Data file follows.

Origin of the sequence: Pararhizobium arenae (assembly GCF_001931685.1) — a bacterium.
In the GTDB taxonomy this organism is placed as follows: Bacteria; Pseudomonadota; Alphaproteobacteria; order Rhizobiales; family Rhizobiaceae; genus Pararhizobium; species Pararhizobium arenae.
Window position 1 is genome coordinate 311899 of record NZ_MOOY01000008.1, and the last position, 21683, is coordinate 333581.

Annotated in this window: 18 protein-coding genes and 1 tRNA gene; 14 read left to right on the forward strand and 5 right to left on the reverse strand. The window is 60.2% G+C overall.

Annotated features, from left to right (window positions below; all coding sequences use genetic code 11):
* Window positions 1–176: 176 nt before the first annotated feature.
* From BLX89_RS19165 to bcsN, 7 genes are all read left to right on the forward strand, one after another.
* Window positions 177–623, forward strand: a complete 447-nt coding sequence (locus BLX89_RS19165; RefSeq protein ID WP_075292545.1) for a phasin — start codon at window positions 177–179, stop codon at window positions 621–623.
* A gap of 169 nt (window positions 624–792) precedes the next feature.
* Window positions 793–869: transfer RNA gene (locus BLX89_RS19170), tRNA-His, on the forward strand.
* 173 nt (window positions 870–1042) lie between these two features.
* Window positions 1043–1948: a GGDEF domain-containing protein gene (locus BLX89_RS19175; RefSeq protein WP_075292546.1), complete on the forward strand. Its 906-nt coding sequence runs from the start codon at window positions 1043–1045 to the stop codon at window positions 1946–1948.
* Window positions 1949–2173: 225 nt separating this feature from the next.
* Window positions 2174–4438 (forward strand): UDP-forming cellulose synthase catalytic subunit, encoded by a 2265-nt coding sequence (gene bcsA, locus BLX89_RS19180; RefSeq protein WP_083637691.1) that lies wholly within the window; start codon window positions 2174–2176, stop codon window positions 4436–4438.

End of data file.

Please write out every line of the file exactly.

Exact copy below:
Origin of the sequence: Pararhizobium arenae (assembly GCF_001931685.1) — a bacterium.
In the GTDB taxonomy this organism is placed as follows: Bacteria; Pseudomonadota; Alphaproteobacteria; order Rhizobiales; family Rhizobiaceae; genus Pararhizobium; species Pararhizobium arenae.
Window position 1 is genome coordinate 311899 of record NZ_MOOY01000008.1, and the last position, 21683, is coordinate 333581.

Annotated in this window: 18 protein-coding genes and 1 tRNA gene; 14 read left to right on the forward strand and 5 right to left on the reverse strand. The window is 60.2% G+C overall.

Annotated features, from left to right (window positions below; all coding sequences use genetic code 11):
* Window positions 1–176: 176 nt before the first annotated feature.
* From BLX89_RS19165 to bcsN, 7 genes are all read left to right on the forward strand, one after another.
* Window positions 177–623, forward strand: a complete 447-nt coding sequence (locus BLX89_RS19165; RefSeq protein ID WP_075292545.1) for a phasin — start codon at window positions 177–179, stop codon at window positions 621–623.
* A gap of 169 nt (window positions 624–792) precedes the next feature.
* Window positions 793–869: transfer RNA gene (locus BLX89_RS19170), tRNA-His, on the forward strand.
* 173 nt (window positions 870–1042) lie between these two features.
* Window positions 1043–1948: a GGDEF domain-containing protein gene (locus BLX89_RS19175; RefSeq protein WP_075292546.1), complete on the forward strand. Its 906-nt coding sequence runs from the start codon at window positions 1043–1045 to the stop codon at window positions 1946–1948.
* Window positions 1949–2173: 225 nt separating this feature from the next.
* Window positions 2174–4438 (forward strand): UDP-forming cellulose synthase catalytic subunit, encoded by a 2265-nt coding sequence (gene bcsA, locus BLX89_RS19180; RefSeq protein WP_083637691.1) that lies wholly within the window; start codon window positions 2174–2176, stop codon window positions 4436–4438.